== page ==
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Endurance Riding

Many Miles and A lot of Fun

  • Author: canpubco
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Endurance Riding


            Endurance riding is an equestrian sport based on controlled long distance races. There are two main types of long-distance riding: Competitive trail riding and endurance rides. In a competitive trail ride, riders cover a marked trail for a distance usually between 15 and 40 miles per day. The event can go up to 3 days in total. There are many factors involved, such as speed, setting a pace, ride behavior, and the horse’s performance and mannerism throughout the ride. Endurance rides are all about what horse is the first to cross the finish line, while stopping occasionally for veterinary checks. Within the United States, most endurance rides are between 50-100 miles. In order to train for these distances, riders can partake in shorter rides known as Limited Distance rides (LD). Within endurance riding competition, any breed can compete but the Arabian has been proven to dominate due to the breed’s level of stamina.

            Organized endurance riding began in 1955 as a formal sport. That year marked the famous Tevis Cup ride, which goes from the Lake Tahoe region to the Sierra Nevada Range to Auburn. The winner of the first-ever Tevis Cup was Wendell Robie, who went on to win the 1956, 1957, and 1958 Tevis Cups. This trail remains the most difficult 100-mile ride in the world due to the terrain, altitude levels, and extremely hot temperatures. In 2016, the winner of the Tevis Cup was Karen Donley with her Arabian horse Royal Patron, with a time of 14 hours and 33 minutes.

            An endurance ride is divided into sections. After each section, horses must stop and receive a veterinary inspection where they are checked for soundness and any hint of dehydration. The horse must pass the exam in order to continue the ride. Any horse unfit to continue is eliminated. After the inspection, the horse goes through a hold time, typically 40-60 minutes, where the horse is watered and fed. The riders are free to choose their pace during the competition, while they take into consideration the terrain and horse’s condition. It is essential the rider have knowledge of pace.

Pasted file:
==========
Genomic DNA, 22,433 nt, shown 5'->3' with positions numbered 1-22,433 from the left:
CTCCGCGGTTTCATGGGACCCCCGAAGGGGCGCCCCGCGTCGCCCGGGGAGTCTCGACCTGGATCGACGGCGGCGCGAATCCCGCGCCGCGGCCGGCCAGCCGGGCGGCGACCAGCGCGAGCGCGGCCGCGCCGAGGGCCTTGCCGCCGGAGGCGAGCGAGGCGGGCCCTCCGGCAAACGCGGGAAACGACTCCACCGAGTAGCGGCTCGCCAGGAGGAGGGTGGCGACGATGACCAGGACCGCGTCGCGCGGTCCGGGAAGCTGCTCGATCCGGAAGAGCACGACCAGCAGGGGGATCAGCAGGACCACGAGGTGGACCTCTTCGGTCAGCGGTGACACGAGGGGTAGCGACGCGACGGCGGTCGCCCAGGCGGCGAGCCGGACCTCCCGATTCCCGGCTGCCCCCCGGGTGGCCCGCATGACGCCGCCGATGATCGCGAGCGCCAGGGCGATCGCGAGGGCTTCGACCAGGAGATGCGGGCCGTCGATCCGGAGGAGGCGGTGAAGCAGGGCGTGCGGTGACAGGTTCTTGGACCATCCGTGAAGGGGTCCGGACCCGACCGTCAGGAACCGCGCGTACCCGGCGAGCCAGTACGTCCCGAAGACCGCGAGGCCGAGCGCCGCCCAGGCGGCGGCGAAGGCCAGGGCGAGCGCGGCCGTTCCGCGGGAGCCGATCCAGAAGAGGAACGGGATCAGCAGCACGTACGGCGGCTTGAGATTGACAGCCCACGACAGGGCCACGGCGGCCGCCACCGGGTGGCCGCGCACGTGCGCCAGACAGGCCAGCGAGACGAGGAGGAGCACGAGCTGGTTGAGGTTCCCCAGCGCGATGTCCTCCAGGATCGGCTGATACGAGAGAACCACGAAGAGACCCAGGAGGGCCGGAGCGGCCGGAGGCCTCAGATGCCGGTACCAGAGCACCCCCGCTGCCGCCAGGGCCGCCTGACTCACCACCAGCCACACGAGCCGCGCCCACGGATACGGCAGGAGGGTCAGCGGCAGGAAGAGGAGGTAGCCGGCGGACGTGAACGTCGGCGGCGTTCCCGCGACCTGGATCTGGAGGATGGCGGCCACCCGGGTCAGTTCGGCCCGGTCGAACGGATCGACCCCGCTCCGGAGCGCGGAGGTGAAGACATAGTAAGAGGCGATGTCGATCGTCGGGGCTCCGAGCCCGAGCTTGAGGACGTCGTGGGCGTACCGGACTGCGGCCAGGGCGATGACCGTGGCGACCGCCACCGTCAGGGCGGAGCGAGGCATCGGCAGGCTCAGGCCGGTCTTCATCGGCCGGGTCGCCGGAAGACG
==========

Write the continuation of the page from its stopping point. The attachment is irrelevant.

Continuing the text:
To determine the winner of an endurance ride, the first horse to cross the line and pass the vet check is the winner. Additional awards are typically given to best-conditioned (BC) horses who finish in the top 10.

            Equipment for endurance riding includes a saddle that is lightweight, but comfortable, for the horse and rider. They are specific saddles for endurance riding, since they accommodate the lengthy hours riding. Bridles for the horses may use a variety of bits and hackamores. Riders can choose to add a breastcollar to keep the saddle in place when traveling through tough terrain.

            To compete in endurance riding, one must look into different organizations. The American Endurance Ride Conference (AERC) was founded in 1972 as a governing body for long-distance riding. One strict rule is that there are time limits for each distance ridden. A 50-mile ride must be completed within 12 hours. A 100-mile ride must be completed in 24 hours. The 50-mile ride is the more common event, and occasionally 2-day 100-mile rides are offered. Endurance riding became a recognized discipline in the International Federation for Equestrian Sports (FEI) in 1978. In the US, endurance rides are sanctioned by the FEI and the AERC. The two famous American 100-mile rides are the Tevis Cup in California and the Old Dominion in Virginia.

            There are also the World Equestrian Games, the Endurance World Championships, and regional championships such as the Pan-Am Games and the European Endurance Championships. The World Championships provided a boost to the sport and by 2005 there were 353 international competitions. In 2016, the current high performance endurance riders for the US are Kelsey Russell, Heather Reynolds, Jeremy Reynolds, Jeremy Olson, Ellen Olson, Margaret Sleeper, and Valerie Kanavy.


1 comments on article "Endurance Riding"

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Sue Mayo Smith

10/28/2016 4:12 PM

Great write up on competitive trail riding and endurance rides.

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